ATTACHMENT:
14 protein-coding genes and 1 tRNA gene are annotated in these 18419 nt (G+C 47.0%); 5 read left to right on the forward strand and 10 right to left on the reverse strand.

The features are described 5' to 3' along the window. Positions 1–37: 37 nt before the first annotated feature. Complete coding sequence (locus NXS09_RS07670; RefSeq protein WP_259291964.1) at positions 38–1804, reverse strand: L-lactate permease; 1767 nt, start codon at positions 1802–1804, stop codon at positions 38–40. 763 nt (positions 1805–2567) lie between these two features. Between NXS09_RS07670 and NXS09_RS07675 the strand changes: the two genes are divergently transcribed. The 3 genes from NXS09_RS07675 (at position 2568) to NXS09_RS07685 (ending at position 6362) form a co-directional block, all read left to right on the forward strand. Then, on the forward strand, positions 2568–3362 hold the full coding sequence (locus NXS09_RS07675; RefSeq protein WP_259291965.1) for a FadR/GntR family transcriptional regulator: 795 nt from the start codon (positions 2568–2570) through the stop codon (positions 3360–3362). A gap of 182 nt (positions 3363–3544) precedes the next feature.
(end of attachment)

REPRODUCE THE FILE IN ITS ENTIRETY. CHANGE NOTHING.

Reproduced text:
14 protein-coding genes and 1 tRNA gene are annotated in these 18419 nt (G+C 47.0%); 5 read left to right on the forward strand and 10 right to left on the reverse strand.

The features are described 5' to 3' along the window. Positions 1–37: 37 nt before the first annotated feature. Complete coding sequence (locus NXS09_RS07670; RefSeq protein WP_259291964.1) at positions 38–1804, reverse strand: L-lactate permease; 1767 nt, start codon at positions 1802–1804, stop codon at positions 38–40. 763 nt (positions 1805–2567) lie between these two features. Between NXS09_RS07670 and NXS09_RS07675 the strand changes: the two genes are divergently transcribed. The 3 genes from NXS09_RS07675 (at position 2568) to NXS09_RS07685 (ending at position 6362) form a co-directional block, all read left to right on the forward strand. Then, on the forward strand, positions 2568–3362 hold the full coding sequence (locus NXS09_RS07675; RefSeq protein WP_259291965.1) for a FadR/GntR family transcriptional regulator: 795 nt from the start codon (positions 2568–2570) through the stop codon (positions 3360–3362). A gap of 182 nt (positions 3363–3544) precedes the next feature.